Today's humanitarian news:
The death toll has passed 11,000.
More than 17,000 are still missing. (source: Kyodo News)
Today's nuclear situation analysis attempt:
Short version: I don't know what the hell is going on with it anymore.
Longer version: It's extraordinarily confusing to try to figure out what is really happening. Every article and headline I read alternates back and forth between "things are bad but stable" and "something bad happened again".
My understanding is that the immediate plant area is fairly dangerous and the coolant water is not only radioactive to the point where it can harm people stepping in it (without proper equipment) but they also don't necessarily know where it's coming from or what to do about it. That water also may be spreading throughout the building and associated tunnels; fingers crossed that it doesn't reach the ocean. (sources: NHK World, Kyodo News)
The three workers that didn't have tall enough boots for wading in radioactive water spent a few days in the hospital but were released yesterday with a clean bill of health. (source: NHK World)
Prime Minister Kan visited the plant today, and one of the things that came out of that visit was that it's highly likely the plant will be decommissioned after they get the situation under control. (source: Kyodo News)
The sea water near the plant is much more radioactive than it should be. I'm not clear on how this will impact the marine animals or fishing industry, I'm not sure anyone can make a credible guess yet. (source: NHK World)
Last week, the drinking water in Tokyo briefly had levels of radioactive iodine that made it unsafe for infants to drink, but was still fine for everyone that is not an infant. (Boldness for emphasis because sometimes people only read the first part of a sentence bearing scary information.) That lasted for a day or two, it has since gone back down to perfectly safe levels for everyone. I'll fill some empty drink bottles with water and set them aside on the off chance I need them, and I am currently drinking some delicious apple tea for the sake of the cause. I'm hoping they just end up taking up space until the situation is resolved.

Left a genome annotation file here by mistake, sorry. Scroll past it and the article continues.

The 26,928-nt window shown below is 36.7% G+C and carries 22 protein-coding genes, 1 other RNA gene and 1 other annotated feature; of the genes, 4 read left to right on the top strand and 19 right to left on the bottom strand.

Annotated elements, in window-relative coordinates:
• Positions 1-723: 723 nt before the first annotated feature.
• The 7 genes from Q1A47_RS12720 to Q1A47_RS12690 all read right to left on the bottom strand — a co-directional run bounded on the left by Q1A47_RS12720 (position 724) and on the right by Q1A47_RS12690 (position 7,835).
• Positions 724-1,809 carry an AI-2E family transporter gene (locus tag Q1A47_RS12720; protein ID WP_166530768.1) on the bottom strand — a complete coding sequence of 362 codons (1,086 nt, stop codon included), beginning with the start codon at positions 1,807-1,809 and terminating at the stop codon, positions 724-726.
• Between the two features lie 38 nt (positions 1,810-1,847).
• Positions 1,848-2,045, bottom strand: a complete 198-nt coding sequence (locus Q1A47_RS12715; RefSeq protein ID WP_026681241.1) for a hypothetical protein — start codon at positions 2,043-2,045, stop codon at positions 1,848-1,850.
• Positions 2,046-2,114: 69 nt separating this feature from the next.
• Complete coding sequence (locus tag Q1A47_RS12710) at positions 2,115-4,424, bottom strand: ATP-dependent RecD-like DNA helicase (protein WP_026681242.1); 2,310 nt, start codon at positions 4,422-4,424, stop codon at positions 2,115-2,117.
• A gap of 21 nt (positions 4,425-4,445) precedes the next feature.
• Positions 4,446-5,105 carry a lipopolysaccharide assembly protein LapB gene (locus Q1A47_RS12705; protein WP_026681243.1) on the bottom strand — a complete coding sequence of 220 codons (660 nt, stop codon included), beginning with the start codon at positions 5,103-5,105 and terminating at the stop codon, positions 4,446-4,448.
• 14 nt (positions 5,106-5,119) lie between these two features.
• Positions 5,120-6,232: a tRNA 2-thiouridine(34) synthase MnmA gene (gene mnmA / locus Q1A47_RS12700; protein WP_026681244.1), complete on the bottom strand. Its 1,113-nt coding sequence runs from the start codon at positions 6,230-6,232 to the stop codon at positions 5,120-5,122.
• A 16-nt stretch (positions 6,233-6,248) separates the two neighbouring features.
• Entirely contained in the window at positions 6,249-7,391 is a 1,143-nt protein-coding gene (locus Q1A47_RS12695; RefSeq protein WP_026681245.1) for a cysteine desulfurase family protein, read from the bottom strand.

Plutonium has been found in the soil around the plant, but experts of the Nuclear and Industrial Safety Agency say that there is no immediate threat to human health. TEPCO says the amount found is just about the same as found in most soil, but I read in another article that Plutonium doesn't occur in nature, so I'm confused. (linked sources: Kyodo News, MSNBC)
Some experts are disagreeing on what would be the best course of action, according to an MSNBC article. With the exception of one expert being kind of a jerk ("[the other expert] doesn't know as much as he says,") and the author's use of, "Ooh, snap!" it seems like a good article. The video, though...I really like Michio Kaku, I have mad respect for him, but I don't know if he's accurately assessing the problem or making good TV. Hurting his credibility on this issue is when he said that there were only 50 workers in the plant. This article from Kyodo News says there are 400 and goes on to describe their daily life.
I'm pretty dismayed that they haven't gotten this under control yet, but I'm still hoping they will soon.
Today's Examples of How Life in Tokyo is Pretty Danged Normal:
Our first grocery trip after the earthquake we were told at the checkout that we could only get one loaf of bread. Since then, I've been trying to get only one of each item because I don't know what is rationed and what isn't and I lack the language skills to ask.
Last week, toilet paper and eggs were back on the shelves. Not much bread (if any) but plenty of cake and pastry; no milk but lots of ice cream and cheese; water was sold out but there was plenty of juice, tea, soda, coffee, and alcoholic beverages to choose from.
It's sunny and very nearly spring-like today. There have been no noticeable house weebles since the 6.5 magnitude earthquake up north yesterday morning. It was in more or less the same place as the Big One, but significantly less powerful. There was a brief tsunami warning for the northeastern coast, but I don't think one ever happened. It was definitely noticeable here, but I didn't need to spring out of bed and I don't think Crooked even opened his eyes.
Our college semester has been delayed by two weeks and our class starts next Tuesday; it might be more intense because of the shortened time frame, but we'll proceed as planned.
The cherry blossoms are out, 6 days later than last year. I haven't really gone out to see them yet, but I'll try to do that soon. (source: Kyodo News)